“There are several known health risks [associated with] drinking too much alcohol,” says Dr. Fingerhood. According to the CDC, the long-term health risks of excessive alcohol consumption can include high blood pressure, heart disease, liver disease, digestive problems, certain types of cancer, dementia, and debilitation. of the immune system.
Too many calories from alcohol can contribute to malnutrition
“A person who is underweight is also very likely not getting all the nutrition they need,” says Dr. Fingerhood.
“A BMI of less than 18.5 is really thin. If someone is underweight, they should focus on using their daily calories to get as much nutrition as possible, and alcohol won’t do any good. nutritional benefit,” he says.
Fingerhood gives the example of someone with a severe alcohol use disorder. “Suppose this person drinks a case of beer a day. That’s 24 cans of beer, and each of those cans has at least 100 calories, probably more. That means that person is consuming 2,400 calories or more per day which has no nutritional benefit,” he says.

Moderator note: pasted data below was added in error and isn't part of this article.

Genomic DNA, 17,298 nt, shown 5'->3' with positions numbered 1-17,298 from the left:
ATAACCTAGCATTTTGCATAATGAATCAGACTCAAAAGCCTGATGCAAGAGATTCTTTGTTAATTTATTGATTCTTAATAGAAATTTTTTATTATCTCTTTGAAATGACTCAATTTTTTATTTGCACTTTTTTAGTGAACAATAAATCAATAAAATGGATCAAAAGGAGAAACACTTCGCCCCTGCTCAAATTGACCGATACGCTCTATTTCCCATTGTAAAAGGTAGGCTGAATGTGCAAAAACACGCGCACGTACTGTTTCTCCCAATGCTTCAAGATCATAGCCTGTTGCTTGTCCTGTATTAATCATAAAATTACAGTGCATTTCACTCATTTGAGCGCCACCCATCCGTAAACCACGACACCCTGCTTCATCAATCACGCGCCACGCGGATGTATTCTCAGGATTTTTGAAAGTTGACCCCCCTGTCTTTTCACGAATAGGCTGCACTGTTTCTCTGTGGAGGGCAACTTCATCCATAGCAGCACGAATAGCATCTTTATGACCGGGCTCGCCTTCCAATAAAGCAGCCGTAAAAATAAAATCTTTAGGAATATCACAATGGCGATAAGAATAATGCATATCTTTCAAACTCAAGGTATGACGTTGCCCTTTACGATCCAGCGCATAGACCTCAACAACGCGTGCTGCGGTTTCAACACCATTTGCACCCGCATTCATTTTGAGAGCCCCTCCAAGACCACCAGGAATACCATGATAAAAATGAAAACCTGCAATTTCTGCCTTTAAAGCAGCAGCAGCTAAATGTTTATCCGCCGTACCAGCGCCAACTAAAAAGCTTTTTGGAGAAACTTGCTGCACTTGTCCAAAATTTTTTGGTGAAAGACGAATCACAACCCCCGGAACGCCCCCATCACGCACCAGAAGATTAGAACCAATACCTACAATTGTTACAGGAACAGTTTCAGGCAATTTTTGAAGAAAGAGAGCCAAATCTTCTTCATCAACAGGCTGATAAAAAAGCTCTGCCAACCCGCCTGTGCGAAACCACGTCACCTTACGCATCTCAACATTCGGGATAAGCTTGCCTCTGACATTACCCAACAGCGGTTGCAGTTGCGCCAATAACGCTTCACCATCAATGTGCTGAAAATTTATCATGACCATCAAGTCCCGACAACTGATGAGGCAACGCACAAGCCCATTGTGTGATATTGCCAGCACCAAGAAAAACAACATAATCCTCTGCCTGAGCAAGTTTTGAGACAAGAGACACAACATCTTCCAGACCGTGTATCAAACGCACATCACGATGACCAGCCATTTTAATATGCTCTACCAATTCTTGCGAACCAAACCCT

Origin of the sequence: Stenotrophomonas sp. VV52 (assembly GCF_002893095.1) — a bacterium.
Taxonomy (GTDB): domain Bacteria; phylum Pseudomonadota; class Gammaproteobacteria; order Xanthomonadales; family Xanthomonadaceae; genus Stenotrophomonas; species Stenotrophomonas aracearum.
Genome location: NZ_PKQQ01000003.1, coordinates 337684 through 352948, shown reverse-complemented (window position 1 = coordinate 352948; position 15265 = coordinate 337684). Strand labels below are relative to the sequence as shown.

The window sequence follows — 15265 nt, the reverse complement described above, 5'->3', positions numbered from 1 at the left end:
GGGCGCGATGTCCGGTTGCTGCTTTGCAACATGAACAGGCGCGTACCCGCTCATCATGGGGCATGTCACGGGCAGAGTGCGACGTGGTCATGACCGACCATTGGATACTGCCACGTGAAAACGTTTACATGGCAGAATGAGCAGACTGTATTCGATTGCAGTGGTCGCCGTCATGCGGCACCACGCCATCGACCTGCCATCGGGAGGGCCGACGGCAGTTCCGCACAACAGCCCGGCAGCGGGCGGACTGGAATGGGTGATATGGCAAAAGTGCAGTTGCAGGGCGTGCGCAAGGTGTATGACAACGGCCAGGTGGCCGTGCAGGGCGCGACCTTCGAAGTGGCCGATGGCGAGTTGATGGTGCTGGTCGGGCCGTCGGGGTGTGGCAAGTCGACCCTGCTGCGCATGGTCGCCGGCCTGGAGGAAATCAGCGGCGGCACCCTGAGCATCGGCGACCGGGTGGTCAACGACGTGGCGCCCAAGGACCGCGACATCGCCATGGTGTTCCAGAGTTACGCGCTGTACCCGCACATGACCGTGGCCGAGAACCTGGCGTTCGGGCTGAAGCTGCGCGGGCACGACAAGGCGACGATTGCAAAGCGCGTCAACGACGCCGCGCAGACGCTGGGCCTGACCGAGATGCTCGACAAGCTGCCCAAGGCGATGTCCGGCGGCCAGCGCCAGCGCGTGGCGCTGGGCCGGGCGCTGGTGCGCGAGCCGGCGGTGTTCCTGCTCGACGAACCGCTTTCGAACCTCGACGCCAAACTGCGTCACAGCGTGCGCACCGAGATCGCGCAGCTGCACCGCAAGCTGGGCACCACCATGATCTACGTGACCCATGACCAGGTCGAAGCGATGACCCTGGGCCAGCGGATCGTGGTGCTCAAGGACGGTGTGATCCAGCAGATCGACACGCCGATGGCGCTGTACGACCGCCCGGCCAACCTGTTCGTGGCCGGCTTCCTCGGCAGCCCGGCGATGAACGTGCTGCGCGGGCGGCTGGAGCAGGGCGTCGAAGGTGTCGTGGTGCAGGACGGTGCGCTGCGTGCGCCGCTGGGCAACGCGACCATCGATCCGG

It’s no surprise that people of any weight status who drink heavily have nutritional abnormalities, says Fingerhood. “In this case, if your BMI is so low, you’re likely to be taking in very few calories, and if a large portion of those calories are from alcohol, you’re likely to develop vitamin deficiencies that could increase your risk of mortality,” he says.
Additionally, if underweight people drink at the same rate as normal-weight people, their blood alcohol levels will rise more quickly, which can also have a negative effect on health, says Fingerhood.
“Interestingly, people who have had bariatric surgery have an increased risk of developing a new alcohol use disorder. It’s thought to be because after surgery, alcohol consumption raises their blood alcohol levels faster and as a result they are more likely to develop problems,” he says.
These findings are another reason people should be aware of how much alcohol they’re drinking and make sure they’re not drinking excessively, says Fingerhood. “For anyone who drinks alcohol in a concerning way, they may not be getting enough nutrients from their daily caloric intake.”